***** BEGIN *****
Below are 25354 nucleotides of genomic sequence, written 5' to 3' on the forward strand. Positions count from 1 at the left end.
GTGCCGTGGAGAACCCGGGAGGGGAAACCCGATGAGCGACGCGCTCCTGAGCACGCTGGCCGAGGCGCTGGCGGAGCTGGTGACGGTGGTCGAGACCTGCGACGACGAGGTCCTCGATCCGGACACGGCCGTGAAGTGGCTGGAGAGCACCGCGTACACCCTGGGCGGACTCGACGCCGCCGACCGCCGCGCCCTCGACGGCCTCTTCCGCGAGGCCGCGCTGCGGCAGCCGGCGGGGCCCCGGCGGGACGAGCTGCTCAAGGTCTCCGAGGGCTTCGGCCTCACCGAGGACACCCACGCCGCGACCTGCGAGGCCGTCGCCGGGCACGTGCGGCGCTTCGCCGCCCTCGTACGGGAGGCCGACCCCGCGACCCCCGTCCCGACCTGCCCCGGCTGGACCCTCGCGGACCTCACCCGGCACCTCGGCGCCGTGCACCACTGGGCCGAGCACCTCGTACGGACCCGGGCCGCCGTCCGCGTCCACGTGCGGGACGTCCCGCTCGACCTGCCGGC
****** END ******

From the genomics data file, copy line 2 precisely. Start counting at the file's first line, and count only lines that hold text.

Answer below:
GTGCCGTGGAGAACCCGGGAGGGGAAACCCGATGAGCGACGCGCTCCTGAGCACGCTGGCCGAGGCGCTGGCGGAGCTGGTGACGGTGGTCGAGACCTGCGACGACGAGGTCCTCGATCCGGACACGGCCGTGAAGTGGCTGGAGAGCACCGCGTACACCCTGGGCGGACTCGACGCCGCCGACCGCCGCGCCCTCGACGGCCTCTTCCGCGAGGCCGCGCTGCGGCAGCCGGCGGGGCCCCGGCGGGACGAGCTGCTCAAGGTCTCCGAGGGCTTCGGCCTCACCGAGGACACCCACGCCGCGACCTGCGAGGCCGTCGCCGGGCACGTGCGGCGCTTCGCCGCCCTCGTACGGGAGGCCGACCCCGCGACCCCCGTCCCGACCTGCCCCGGCTGGACCCTCGCGGACCTCACCCGGCACCTCGGCGCCGTGCACCACTGGGCCGAGCACCTCGTACGGACCCGGGCCGCCGTCCGCGTCCACGTGCGGGACGTCCCGCTCGACCTGCCGGC